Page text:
Crawl or Fly

Time flies when you're having fun, and time crawls when you're not having fun.

Think about how long an hour feels when you're stuck at a desk doing less-than-exciting things, just waiting for the clock to reach the time when you're permitted to do something you love.

It stands to reason that if we could have fun during unenjoyable activities, we'd theoretically be able to fast forward through them.

For example, I'm teaching karate camp this week, which means six hours of the same twenty kids every day, which means I need an endless supply of patience and emotional strength. It would be very easy to wake up miserable every morning, watch the minutes tick by, and only think about how great it's going to feel when the day is over.

But thinking that way actually makes the day feel slower. If I try to make the best of it, the day goes by faster, which makes the experience itself less miserable and—because time flies when you're having fun—it makes 3 PM arrive sooner rather than later.

If I was sitting at a desk all day, I'd want to make it as enjoyable as possible: keep the area clutter-free, buy some decent speakers to listen to music, and maybe add something to my desk that makes me smile when I look at it.

The point is that the quality of our experience during times we don't enjoy is entirely dependent on our ability to make the best of them. So when I wake up in just a few short hours to spend yet another day teaching the same rambunctious kids, I have to decide whether I want to make the day fly or crawl.

It's up to me, and to you.

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Not Eating Cookies is Harder When You're Tired

If you read the site yesterday, you know all about my awesome Saturday. What you probably don't know is that when I got home at almost three in the morning, I enjoyed a package of Chewy Chips Ahoy! and some Phish Food courtesy of Messrs. Ben & Jerry.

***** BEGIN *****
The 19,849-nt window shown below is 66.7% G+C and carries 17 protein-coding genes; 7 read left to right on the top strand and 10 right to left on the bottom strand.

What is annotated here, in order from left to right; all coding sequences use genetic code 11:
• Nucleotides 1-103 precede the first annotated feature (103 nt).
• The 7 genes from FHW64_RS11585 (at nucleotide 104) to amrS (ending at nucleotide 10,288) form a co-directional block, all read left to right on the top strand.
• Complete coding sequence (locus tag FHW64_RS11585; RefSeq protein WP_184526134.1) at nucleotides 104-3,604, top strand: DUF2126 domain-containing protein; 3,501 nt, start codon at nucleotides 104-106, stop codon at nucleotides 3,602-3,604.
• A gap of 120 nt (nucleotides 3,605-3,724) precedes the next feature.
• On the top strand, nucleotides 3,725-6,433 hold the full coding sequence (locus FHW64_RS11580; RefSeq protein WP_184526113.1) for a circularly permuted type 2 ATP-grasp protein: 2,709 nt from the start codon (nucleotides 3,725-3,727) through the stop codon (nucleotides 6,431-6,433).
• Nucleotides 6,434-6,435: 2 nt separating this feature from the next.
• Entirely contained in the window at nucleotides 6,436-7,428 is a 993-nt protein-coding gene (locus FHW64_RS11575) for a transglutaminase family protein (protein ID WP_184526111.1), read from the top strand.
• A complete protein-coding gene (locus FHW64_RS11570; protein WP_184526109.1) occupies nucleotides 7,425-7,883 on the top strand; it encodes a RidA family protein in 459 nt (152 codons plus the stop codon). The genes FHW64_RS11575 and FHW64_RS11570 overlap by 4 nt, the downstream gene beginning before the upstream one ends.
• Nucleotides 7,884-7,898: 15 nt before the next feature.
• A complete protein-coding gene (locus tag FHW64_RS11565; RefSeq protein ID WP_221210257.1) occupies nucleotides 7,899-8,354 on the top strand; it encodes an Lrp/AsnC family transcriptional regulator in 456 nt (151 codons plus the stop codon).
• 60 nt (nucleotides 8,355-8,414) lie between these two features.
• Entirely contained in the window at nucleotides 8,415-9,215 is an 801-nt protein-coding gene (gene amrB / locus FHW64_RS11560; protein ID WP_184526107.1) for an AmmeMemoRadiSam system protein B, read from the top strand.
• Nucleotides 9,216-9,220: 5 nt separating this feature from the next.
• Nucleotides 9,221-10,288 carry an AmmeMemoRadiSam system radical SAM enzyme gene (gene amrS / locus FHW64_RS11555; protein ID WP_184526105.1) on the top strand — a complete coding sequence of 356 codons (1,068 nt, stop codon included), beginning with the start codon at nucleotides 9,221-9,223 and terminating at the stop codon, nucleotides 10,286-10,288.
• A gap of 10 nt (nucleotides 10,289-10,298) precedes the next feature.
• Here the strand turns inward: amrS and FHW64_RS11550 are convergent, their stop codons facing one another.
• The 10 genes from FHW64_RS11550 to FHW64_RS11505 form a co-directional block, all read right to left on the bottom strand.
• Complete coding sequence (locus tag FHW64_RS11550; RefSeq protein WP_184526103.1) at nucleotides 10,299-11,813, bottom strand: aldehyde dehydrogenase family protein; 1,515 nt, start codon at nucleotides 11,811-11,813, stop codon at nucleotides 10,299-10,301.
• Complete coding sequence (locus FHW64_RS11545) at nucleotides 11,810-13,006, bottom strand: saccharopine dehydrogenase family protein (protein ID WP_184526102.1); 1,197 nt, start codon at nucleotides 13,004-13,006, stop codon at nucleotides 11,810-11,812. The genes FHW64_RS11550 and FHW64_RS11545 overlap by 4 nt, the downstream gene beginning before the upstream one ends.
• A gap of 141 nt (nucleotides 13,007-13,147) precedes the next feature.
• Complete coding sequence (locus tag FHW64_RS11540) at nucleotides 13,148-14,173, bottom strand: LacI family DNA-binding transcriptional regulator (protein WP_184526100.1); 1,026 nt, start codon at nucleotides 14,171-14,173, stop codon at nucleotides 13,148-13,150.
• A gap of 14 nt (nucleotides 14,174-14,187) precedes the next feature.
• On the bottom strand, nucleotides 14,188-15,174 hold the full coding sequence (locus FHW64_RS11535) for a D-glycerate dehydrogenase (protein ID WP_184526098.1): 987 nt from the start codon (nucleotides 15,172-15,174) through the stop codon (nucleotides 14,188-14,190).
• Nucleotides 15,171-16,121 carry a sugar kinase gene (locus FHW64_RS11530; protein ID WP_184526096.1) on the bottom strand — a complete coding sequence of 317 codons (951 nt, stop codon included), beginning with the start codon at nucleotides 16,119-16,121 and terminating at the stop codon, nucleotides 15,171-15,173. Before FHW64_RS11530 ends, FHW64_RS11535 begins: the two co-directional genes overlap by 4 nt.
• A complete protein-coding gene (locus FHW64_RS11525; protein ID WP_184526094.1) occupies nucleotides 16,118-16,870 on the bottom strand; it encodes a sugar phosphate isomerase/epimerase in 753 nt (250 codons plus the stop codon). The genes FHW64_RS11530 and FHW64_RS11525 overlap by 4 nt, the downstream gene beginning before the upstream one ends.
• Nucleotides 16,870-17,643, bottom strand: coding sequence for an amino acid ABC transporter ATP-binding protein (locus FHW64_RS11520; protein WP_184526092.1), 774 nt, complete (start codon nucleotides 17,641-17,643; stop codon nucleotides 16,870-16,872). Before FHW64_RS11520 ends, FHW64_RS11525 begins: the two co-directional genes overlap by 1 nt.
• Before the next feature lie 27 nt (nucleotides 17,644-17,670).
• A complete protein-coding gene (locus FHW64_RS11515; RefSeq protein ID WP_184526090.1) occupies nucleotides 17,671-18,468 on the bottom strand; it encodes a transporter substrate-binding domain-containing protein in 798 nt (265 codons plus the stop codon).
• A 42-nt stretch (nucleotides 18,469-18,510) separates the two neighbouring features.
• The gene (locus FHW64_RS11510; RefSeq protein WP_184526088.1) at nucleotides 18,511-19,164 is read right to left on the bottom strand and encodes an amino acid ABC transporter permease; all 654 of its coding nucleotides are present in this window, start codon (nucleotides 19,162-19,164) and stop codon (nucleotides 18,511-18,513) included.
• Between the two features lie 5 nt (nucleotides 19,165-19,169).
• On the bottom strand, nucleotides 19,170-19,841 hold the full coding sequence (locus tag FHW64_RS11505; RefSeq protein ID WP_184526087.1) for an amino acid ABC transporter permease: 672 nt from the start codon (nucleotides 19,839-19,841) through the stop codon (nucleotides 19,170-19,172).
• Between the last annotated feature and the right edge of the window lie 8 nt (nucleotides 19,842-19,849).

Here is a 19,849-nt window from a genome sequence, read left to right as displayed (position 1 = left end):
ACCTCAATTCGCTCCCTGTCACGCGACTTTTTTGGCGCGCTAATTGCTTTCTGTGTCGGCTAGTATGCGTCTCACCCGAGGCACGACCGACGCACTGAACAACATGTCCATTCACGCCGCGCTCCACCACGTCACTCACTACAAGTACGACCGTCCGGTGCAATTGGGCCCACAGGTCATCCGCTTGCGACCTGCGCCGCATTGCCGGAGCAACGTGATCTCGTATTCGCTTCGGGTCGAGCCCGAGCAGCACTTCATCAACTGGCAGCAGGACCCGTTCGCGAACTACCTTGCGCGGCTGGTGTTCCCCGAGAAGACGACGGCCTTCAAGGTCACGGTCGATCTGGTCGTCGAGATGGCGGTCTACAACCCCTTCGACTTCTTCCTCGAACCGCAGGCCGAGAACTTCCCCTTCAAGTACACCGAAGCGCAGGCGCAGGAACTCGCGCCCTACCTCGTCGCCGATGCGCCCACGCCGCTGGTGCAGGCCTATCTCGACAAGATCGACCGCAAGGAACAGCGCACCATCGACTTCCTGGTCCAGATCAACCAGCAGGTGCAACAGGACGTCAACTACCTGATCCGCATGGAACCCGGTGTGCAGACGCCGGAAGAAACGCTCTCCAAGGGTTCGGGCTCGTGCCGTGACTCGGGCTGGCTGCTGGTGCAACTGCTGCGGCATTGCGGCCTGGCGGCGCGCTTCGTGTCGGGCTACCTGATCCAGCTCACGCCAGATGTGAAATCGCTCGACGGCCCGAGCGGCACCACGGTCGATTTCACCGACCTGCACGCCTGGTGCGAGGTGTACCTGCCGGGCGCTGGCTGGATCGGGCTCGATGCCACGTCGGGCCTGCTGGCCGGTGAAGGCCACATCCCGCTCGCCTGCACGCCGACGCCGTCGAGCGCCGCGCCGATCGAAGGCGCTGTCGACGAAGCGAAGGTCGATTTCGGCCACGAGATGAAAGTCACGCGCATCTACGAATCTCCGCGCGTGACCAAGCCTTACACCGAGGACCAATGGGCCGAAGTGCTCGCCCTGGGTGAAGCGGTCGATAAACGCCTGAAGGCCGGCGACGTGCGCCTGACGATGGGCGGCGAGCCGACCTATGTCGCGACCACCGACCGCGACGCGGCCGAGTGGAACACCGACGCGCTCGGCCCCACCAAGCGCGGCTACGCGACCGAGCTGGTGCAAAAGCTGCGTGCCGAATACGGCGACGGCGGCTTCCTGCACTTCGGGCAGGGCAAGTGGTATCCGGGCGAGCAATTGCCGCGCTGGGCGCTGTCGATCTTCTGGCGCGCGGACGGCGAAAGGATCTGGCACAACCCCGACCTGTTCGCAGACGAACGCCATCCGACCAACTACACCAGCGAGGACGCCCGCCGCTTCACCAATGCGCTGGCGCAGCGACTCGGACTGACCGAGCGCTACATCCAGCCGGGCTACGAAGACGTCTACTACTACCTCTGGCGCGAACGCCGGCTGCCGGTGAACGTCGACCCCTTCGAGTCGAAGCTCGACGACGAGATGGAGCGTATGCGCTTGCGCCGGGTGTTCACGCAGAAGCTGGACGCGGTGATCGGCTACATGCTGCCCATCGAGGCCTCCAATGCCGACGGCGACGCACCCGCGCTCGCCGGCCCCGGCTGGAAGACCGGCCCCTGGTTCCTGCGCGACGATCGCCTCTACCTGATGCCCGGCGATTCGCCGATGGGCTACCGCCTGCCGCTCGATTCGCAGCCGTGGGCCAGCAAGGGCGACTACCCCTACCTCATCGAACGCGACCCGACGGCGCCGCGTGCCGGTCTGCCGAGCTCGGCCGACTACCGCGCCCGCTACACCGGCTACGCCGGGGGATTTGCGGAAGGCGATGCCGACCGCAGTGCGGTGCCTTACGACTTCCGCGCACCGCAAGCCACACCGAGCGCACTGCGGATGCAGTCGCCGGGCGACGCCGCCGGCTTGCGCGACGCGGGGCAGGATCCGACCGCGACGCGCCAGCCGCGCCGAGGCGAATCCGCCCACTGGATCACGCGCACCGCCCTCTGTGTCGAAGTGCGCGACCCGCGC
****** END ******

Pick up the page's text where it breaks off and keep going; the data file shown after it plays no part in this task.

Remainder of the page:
Which is ridiculous, given the amount of food I consumed throughout the day.

But as I sat there on the couch — possibly making little ice cream cookie sandwiches — I realized that the reason I couldn't help myself was because I was so incredibly exhausted.

I have very little willpower when I'm exhausted.

I could have fallen asleep immediately had I just gone upstairs. But my sleep-deprived brain decided that cookies and ice cream sounded like a much better plan, and I was powerless to argue. I knew it was a terrible idea, but I literally didn't have the strength to say no to myself.

Of course, this speaks to the importance of sleep, but there's also a bit more to it.

Here's an article by Tony Schwartz called "The Only Way to Get Important Things Done":

It turns out we each have one reservoir of will and discipline, and it gets progressively depleted by any act of conscious self-regulation. In other words, if you spend energy trying to resist a fragrant chocolate chip cookie, you'll have less energy left over to solve a difficult problem. Will and discipline decline inexorably as the day wears on.

"Acts of choice," the brilliant researcher Roy Baumeister and his colleagues have concluded, "draw on the same limited resource used for self-control." That's especially so in a world filled more than ever with potential temptations, distractions and sources of immediate gratification.

Via Shawn Blanc

So not only are we less equipped to make good decisions when we're tired, we're less equipped to make good decisions after we've already made a bunch of decisions. And because those two variables tend to coincide at the end of the day, it's no wonder the glow of the refrigerator always seems most tempting after midnight.

The solution?

Get your sleep, and automate as many decisions as possible so you don't have to think about them anymore.

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The Futility of Grudges

Always forgive your enemies; nothing annoys them so much.
Oscar Wilde

I’m terrible at staying mad at people.

No matter how hard I try, my anger rarely lasts for more than a few hours, let alone an entire day.

I just don’t have the strength.

And why would I want to? Why would I want to walk around carrying all of that anger, hatred, and jealousy in my head all day?

I’ve known people who seem to flaunt their grudges like badges of honor. “So-and-so made fun of me in middle school, and now she’s my mortal enemy.”

I don’t get it. What’s the point? Why waste your time and energy being mad at someone for something that happened years ago? Months ago? Yesterday?

Why choose to promote negative energy?